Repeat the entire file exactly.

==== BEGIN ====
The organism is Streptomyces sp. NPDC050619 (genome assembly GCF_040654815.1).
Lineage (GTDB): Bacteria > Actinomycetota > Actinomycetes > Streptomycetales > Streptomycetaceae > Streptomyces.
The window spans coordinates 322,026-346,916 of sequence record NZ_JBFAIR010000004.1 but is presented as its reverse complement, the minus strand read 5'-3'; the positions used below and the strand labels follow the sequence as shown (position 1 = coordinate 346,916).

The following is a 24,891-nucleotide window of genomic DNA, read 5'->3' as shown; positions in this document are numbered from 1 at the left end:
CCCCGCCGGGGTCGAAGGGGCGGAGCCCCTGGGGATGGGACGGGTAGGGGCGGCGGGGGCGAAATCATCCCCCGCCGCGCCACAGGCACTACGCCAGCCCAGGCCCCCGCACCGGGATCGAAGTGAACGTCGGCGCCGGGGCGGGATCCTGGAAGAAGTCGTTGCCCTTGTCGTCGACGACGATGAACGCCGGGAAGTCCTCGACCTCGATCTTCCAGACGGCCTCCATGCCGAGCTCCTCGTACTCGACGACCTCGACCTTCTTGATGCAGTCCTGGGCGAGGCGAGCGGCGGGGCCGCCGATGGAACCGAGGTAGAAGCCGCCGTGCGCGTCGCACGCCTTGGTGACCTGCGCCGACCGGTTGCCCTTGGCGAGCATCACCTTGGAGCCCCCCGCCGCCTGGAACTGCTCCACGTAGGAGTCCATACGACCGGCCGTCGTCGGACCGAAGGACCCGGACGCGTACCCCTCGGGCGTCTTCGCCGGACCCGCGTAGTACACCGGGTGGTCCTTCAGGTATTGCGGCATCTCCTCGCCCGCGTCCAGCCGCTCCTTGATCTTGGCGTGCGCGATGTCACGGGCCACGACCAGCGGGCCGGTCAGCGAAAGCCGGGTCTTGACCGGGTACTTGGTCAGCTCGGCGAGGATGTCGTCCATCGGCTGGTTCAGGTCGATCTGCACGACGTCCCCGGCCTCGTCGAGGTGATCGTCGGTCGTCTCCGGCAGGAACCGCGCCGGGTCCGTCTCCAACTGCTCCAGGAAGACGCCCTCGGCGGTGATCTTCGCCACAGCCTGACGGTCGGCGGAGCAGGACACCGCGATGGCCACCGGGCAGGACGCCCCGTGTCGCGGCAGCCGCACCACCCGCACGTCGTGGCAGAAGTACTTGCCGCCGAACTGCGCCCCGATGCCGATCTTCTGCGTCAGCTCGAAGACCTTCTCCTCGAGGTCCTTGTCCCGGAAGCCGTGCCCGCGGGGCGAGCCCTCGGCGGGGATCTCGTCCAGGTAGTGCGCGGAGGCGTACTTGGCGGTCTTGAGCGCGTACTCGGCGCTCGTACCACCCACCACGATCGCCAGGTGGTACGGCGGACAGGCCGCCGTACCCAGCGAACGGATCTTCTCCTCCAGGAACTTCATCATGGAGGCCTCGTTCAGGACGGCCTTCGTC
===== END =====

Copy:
The organism is Streptomyces sp. NPDC050619 (genome assembly GCF_040654815.1).
Lineage (GTDB): Bacteria > Actinomycetota > Actinomycetes > Streptomycetales > Streptomycetaceae > Streptomyces.
The window spans coordinates 322,026-346,916 of sequence record NZ_JBFAIR010000004.1 but is presented as its reverse complement, the minus strand read 5'-3'; the positions used below and the strand labels follow the sequence as shown (position 1 = coordinate 346,916).

The following is a 24,891-nucleotide window of genomic DNA, read 5'->3' as shown; positions in this document are numbered from 1 at the left end:
CCCCGCCGGGGTCGAAGGGGCGGAGCCCCTGGGGATGGGACGGGTAGGGGCGGCGGGGGCGAAATCATCCCCCGCCGCGCCACAGGCACTACGCCAGCCCAGGCCCCCGCACCGGGATCGAAGTGAACGTCGGCGCCGGGGCGGGATCCTGGAAGAAGTCGTTGCCCTTGTCGTCGACGACGATGAACGCCGGGAAGTCCTCGACCTCGATCTTCCAGACGGCCTCCATGCCGAGCTCCTCGTACTCGACGACCTCGACCTTCTTGATGCAGTCCTGGGCGAGGCGAGCGGCGGGGCCGCCGATGGAACCGAGGTAGAAGCCGCCGTGCGCGTCGCACGCCTTGGTGACCTGCGCCGACCGGTTGCCCTTGGCGAGCATCACCTTGGAGCCCCCCGCCGCCTGGAACTGCTCCACGTAGGAGTCCATACGACCGGCCGTCGTCGGACCGAAGGACCCGGACGCGTACCCCTCGGGCGTCTTCGCCGGACCCGCGTAGTACACCGGGTGGTCCTTCAGGTATTGCGGCATCTCCTCGCCCGCGTCCAGCCGCTCCTTGATCTTGGCGTGCGCGATGTCACGGGCCACGACCAGCGGGCCGGTCAGCGAAAGCCGGGTCTTGACCGGGTACTTGGTCAGCTCGGCGAGGATGTCGTCCATCGGCTGGTTCAGGTCGATCTGCACGACGTCCCCGGCCTCGTCGAGGTGATCGTCGGTCGTCTCCGGCAGGAACCGCGCCGGGTCCGTCTCCAACTGCTCCAGGAAGACGCCCTCGGCGGTGATCTTCGCCACAGCCTGACGGTCGGCGGAGCAGGACACCGCGATGGCCACCGGGCAGGACGCCCCGTGTCGCGGCAGCCGCACCACCCGCACGTCGTGGCAGAAGTACTTGCCGCCGAACTGCGCCCCGATGCCGATCTTCTGCGTCAGCTCGAAGACCTTCTCCTCGAGGTCCTTGTCCCGGAAGCCGTGCCCGCGGGGCGAGCCCTCGGCGGGGATCTCGTCCAGGTAGTGCGCGGAGGCGTACTTGGCGGTCTTGAGCGCGTACTCGGCGCTCGTACCACCCACCACGATCGCCAGGTGGTACGGCGGACAGGCCGCCGTACCCAGCGAACGGATCTTCTCCTCCAGGAACTTCATCATGGAGGCCTCGTTCAGGACGGCCTTCGTC